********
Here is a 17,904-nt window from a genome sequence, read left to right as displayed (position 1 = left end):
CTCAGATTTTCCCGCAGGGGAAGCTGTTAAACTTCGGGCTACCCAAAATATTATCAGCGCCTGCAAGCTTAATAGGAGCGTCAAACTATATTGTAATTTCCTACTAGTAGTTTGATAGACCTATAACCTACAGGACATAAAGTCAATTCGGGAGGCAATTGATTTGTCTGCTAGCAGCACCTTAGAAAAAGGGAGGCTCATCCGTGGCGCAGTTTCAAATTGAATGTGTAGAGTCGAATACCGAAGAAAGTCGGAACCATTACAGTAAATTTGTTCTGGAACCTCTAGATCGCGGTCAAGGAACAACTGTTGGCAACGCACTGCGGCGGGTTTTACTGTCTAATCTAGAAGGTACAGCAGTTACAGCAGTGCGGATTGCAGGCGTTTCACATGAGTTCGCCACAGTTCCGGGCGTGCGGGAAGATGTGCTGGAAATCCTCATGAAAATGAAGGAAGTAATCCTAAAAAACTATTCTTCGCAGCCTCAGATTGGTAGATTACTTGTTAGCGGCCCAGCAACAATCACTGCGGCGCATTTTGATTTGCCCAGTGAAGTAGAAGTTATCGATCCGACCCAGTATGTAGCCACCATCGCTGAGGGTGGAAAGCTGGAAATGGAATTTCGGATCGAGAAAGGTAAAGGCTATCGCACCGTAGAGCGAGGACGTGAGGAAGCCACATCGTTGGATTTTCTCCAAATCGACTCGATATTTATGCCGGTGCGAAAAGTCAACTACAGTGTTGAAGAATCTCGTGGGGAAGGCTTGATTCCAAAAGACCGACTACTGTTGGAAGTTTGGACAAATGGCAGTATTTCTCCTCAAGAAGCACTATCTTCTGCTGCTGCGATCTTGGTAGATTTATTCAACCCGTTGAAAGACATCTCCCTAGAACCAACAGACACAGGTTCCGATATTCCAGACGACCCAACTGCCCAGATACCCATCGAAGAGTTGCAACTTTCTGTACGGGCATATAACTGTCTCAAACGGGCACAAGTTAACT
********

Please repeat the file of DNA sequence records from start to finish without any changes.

Here is a 17,904-nt window from a genome sequence, read left to right as displayed (position 1 = left end):
CTCAGATTTTCCCGCAGGGGAAGCTGTTAAACTTCGGGCTACCCAAAATATTATCAGCGCCTGCAAGCTTAATAGGAGCGTCAAACTATATTGTAATTTCCTACTAGTAGTTTGATAGACCTATAACCTACAGGACATAAAGTCAATTCGGGAGGCAATTGATTTGTCTGCTAGCAGCACCTTAGAAAAAGGGAGGCTCATCCGTGGCGCAGTTTCAAATTGAATGTGTAGAGTCGAATACCGAAGAAAGTCGGAACCATTACAGTAAATTTGTTCTGGAACCTCTAGATCGCGGTCAAGGAACAACTGTTGGCAACGCACTGCGGCGGGTTTTACTGTCTAATCTAGAAGGTACAGCAGTTACAGCAGTGCGGATTGCAGGCGTTTCACATGAGTTCGCCACAGTTCCGGGCGTGCGGGAAGATGTGCTGGAAATCCTCATGAAAATGAAGGAAGTAATCCTAAAAAACTATTCTTCGCAGCCTCAGATTGGTAGATTACTTGTTAGCGGCCCAGCAACAATCACTGCGGCGCATTTTGATTTGCCCAGTGAAGTAGAAGTTATCGATCCGACCCAGTATGTAGCCACCATCGCTGAGGGTGGAAAGCTGGAAATGGAATTTCGGATCGAGAAAGGTAAAGGCTATCGCACCGTAGAGCGAGGACGTGAGGAAGCCACATCGTTGGATTTTCTCCAAATCGACTCGATATTTATGCCGGTGCGAAAAGTCAACTACAGTGTTGAAGAATCTCGTGGGGAAGGCTTGATTCCAAAAGACCGACTACTGTTGGAAGTTTGGACAAATGGCAGTATTTCTCCTCAAGAAGCACTATCTTCTGCTGCTGCGATCTTGGTAGATTTATTCAACCCGTTGAAAGACATCTCCCTAGAACCAACAGACACAGGTTCCGATATTCCAGACGACCCAACTGCCCAGATACCCATCGAAGAGTTGCAACTTTCTGTACGGGCATATAACTGTCTCAAACGGGCACAAGTTAACT